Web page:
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Tolerance is overrated.

In order to appreciate this, some basics should be covered. First, tolerance is not kindness nor is intolerance hate. Second, tolerance as an unswerving philosophical principle leads in equal part to acts of decency and of savagery. Third, for most of its votaries, tolerance is simply a euphemism and cover for utter cowardice.

Judgmentalism is underrated. “Live and let live” sounds great but in fact provides cover for horrendous and immoral acts. Without judgment, there would be no ethics and no distinction between kind or heinous acts. Those who claim they do not judge in fact judge those who are judgmental, thereby proving themselves to be weak of both mind and spirit.

What really matters is what and who one judges, how one judges them, and what one does after making the judgment. Put differently, judgement is a practical act. Both judgement and lack thereof have material consequences; the former allows one to act to change things for the better, the latter allows one only to feel proud of one’s higher moral state while abetting forces of reaction with acts of prideful omission.

Sure, judgement begins with the self. One should be one’s own harshest critic and least vociferous advocate. Each person should use the power of judgement to create an ethical framework to live by. This framework suggests an alignment of what a person believes in, thinks and does. 2 out of 3 is not good enough.

Judgement bestows upon each of us our most basic strength- the power to be skeptical and to reject. Judgement allows for clear and sharp language and not for mealy-mouthed expressions and eternal cavils to justify lack of vigorous action.

So what does this all mean? Why pray tell would a progressive person laud intolerance and judgmentalism?

There are 3 scenarios (typologies) that explain this idea in full:

  1. Tolerance of Hate is common. The world is awash in philosophies of hate. Whether religious zealotry that denies certain people, life, liberty, and livelihoods or obscurantism that bludgeons women, lower castes, and other minorities, whether untrammeled greed that reduces vast swaths of the population to utter penury or militarism that rends children’s’ limbs, these philosophies have recrudesced. Is tolerance of this fair? Does philosophical tolerance mean tolerance of hate?

  2. Lack of judgement creates moral stagnation. The overall sum of morality grows when we push each other to be better, more generous, and less willing to create compromises with hate and greed. Only judgement can offer a framework for dynamic moralism. Tolerance creates the stagnant pond of cowardice in which –in fact- action is frowned upon.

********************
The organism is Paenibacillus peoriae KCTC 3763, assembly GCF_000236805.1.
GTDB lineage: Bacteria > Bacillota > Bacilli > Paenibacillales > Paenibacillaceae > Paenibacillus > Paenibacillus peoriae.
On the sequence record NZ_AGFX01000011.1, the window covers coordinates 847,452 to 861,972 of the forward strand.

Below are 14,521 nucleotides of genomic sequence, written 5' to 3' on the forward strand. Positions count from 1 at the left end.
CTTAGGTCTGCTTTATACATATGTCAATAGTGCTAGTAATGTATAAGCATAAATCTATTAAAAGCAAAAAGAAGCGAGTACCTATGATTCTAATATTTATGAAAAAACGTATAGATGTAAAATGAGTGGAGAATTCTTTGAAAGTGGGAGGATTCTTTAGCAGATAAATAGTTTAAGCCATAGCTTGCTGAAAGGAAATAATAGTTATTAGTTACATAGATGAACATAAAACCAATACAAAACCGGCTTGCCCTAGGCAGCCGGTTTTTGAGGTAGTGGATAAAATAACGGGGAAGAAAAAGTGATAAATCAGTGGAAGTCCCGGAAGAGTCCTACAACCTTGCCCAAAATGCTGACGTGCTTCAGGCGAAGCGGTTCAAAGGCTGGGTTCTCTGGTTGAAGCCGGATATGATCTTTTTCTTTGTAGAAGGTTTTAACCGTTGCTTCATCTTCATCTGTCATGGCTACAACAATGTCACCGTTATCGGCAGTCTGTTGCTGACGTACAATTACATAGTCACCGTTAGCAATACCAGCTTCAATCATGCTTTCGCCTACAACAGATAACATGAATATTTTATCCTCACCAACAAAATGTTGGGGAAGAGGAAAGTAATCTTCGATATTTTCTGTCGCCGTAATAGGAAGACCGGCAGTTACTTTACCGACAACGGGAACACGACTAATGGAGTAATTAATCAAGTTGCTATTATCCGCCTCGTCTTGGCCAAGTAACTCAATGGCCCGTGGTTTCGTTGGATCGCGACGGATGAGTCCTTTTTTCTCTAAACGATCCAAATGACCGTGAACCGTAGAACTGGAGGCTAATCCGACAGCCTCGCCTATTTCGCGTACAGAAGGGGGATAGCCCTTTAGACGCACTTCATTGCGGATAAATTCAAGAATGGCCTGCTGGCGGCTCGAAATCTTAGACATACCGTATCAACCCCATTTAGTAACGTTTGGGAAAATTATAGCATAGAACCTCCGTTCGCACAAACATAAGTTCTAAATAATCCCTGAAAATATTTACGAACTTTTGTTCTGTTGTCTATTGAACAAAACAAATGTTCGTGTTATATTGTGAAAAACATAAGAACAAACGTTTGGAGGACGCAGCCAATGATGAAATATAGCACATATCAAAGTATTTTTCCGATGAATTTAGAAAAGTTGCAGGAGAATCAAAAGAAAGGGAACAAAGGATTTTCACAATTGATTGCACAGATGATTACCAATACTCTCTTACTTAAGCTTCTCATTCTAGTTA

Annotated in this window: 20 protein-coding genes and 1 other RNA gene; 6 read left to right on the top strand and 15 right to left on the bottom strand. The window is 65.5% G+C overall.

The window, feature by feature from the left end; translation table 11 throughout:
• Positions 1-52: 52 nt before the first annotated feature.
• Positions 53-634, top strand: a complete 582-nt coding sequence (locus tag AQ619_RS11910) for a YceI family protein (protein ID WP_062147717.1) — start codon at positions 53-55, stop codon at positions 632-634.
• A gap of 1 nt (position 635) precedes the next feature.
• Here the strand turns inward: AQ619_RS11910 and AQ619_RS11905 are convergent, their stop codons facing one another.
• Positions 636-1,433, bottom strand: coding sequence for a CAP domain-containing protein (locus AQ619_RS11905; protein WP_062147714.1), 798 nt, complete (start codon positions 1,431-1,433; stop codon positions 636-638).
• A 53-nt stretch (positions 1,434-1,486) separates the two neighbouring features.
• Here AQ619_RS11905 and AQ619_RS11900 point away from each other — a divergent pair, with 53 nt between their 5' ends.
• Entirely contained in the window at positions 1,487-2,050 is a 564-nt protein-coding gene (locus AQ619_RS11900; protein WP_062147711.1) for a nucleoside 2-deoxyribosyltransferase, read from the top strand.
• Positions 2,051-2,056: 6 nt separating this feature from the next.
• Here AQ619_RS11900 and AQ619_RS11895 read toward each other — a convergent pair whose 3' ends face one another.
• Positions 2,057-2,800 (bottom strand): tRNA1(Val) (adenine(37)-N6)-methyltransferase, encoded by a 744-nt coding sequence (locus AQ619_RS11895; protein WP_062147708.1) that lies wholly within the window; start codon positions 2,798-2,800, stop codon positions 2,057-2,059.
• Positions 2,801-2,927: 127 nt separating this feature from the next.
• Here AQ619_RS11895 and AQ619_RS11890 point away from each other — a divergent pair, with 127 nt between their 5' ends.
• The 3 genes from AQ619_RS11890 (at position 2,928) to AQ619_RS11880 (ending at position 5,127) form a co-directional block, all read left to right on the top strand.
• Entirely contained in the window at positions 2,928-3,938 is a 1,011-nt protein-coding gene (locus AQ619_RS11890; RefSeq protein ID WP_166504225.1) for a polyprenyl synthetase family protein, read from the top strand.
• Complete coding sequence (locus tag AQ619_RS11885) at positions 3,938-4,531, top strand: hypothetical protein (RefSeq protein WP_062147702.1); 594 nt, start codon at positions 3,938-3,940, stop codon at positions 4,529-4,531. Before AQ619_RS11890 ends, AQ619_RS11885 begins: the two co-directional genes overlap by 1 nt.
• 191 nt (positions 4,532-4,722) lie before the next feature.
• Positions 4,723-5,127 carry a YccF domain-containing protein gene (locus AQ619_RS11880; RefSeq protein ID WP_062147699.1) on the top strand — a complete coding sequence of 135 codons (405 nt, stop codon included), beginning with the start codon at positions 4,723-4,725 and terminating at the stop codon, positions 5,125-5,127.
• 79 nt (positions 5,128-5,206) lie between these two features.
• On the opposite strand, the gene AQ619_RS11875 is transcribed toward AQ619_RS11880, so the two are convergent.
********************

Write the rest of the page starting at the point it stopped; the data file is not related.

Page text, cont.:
3. Tolerance implies a decent status quo. Stasis is a fine state if reality is fair, equitable, and just for all. If it is not, then inaction is as much a vector as action- one allows for an unfair inertial state and the other allows for change. This change is born of shedding tolerance for that which is unjust and for who stands in the way of revolutionary change.

If we posit, then, that tolerance is overrated and judgmentalism underrated then the question arises as to who one should judge and how.

This is where the real nuance arises. This is where one must have a real framework by which one judge. The framework is mandatory because it creates “must” and “never” statements that must be adhered to in the absence of an overwhelming and justifiable reason not to.

A simplistic primer on judgment flows easily from this point:

  1. On any matter X, one must decide what position aligns with the framework. This is easily managed in a binary situation. Take for instance the judgment one would make about another’s generosity. “Is X person generous?” is the question. A “yes” is acceptable in my framework while a “no” is not. However an infrequent invocation of “yes, but…” is also acceptable as long as the reasons for the “but” are legitimate in the framework.

  2. Judgement is best when it is consistent. Most people have the tendency to give friends and family a break on judgement but that is not sensible; all people are someone’s friends or family so if we all get a “by” on the morals round, then society would be in utter ruination. So judge liberally.

  3. Judgement hones the senses. Most people find themselves falling lazily into illogical mental patterns defined by bias. The more tolerant a person towards everything, the less the person is able to discern or to create a moral hierarchy.

  4. Judgement identifies the selfish and exposes them. Judgement allows us to have a consistent measure by which we expose all people on any matter of ethics. Selfishness exists in places often hidden by our “love” and “like” of those close to us and generosity exists often in places that defy the expectations of the tolerant.

Live by this or tear it down. But don’t simply be tolerant. And if a person lives by it, then act in the service of the type of humanity that can only exist and flower if we reject more and accept less.

Romi Mahajan can we reached at romi@thekkmgroup.com

One Comment

  1. K SHESHU BABU says:

    Judgements are ‘ dialectic ‘ in nature and depend upon the way one looks at the verdict. Even a person perceived as ‘ thief’ by people or judges may, in fact, have valid reasons for his theft or robbery. Lot of reasons make any verdict or morality very complex and each person views differently. So, every view has admirers and detractors.